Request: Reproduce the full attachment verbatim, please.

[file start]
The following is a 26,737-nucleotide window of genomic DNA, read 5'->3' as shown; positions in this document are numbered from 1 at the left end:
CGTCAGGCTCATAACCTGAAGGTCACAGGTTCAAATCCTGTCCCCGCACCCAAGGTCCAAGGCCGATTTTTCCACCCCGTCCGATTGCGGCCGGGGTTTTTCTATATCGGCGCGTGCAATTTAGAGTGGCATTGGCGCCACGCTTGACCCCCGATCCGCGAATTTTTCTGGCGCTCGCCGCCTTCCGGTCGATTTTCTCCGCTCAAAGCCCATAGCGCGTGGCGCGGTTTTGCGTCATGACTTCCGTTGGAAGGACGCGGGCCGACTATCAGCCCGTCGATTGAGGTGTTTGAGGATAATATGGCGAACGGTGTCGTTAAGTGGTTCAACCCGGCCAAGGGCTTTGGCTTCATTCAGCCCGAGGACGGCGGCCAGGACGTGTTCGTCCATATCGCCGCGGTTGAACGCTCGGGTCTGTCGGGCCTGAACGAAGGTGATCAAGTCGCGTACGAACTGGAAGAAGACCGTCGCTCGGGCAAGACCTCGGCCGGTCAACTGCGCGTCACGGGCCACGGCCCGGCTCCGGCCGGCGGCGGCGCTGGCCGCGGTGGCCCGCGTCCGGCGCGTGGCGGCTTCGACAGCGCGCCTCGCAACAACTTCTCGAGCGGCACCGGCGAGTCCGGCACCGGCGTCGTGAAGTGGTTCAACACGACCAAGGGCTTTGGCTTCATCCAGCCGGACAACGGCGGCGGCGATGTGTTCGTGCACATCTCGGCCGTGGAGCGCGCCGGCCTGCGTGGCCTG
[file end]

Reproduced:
The following is a 26,737-nucleotide window of genomic DNA, read 5'->3' as shown; positions in this document are numbered from 1 at the left end:
CGTCAGGCTCATAACCTGAAGGTCACAGGTTCAAATCCTGTCCCCGCACCCAAGGTCCAAGGCCGATTTTTCCACCCCGTCCGATTGCGGCCGGGGTTTTTCTATATCGGCGCGTGCAATTTAGAGTGGCATTGGCGCCACGCTTGACCCCCGATCCGCGAATTTTTCTGGCGCTCGCCGCCTTCCGGTCGATTTTCTCCGCTCAAAGCCCATAGCGCGTGGCGCGGTTTTGCGTCATGACTTCCGTTGGAAGGACGCGGGCCGACTATCAGCCCGTCGATTGAGGTGTTTGAGGATAATATGGCGAACGGTGTCGTTAAGTGGTTCAACCCGGCCAAGGGCTTTGGCTTCATTCAGCCCGAGGACGGCGGCCAGGACGTGTTCGTCCATATCGCCGCGGTTGAACGCTCGGGTCTGTCGGGCCTGAACGAAGGTGATCAAGTCGCGTACGAACTGGAAGAAGACCGTCGCTCGGGCAAGACCTCGGCCGGTCAACTGCGCGTCACGGGCCACGGCCCGGCTCCGGCCGGCGGCGGCGCTGGCCGCGGTGGCCCGCGTCCGGCGCGTGGCGGCTTCGACAGCGCGCCTCGCAACAACTTCTCGAGCGGCACCGGCGAGTCCGGCACCGGCGTCGTGAAGTGGTTCAACACGACCAAGGGCTTTGGCTTCATCCAGCCGGACAACGGCGGCGGCGATGTGTTCGTGCACATCTCGGCCGTGGAGCGCGCCGGCCTGCGTGGCCTG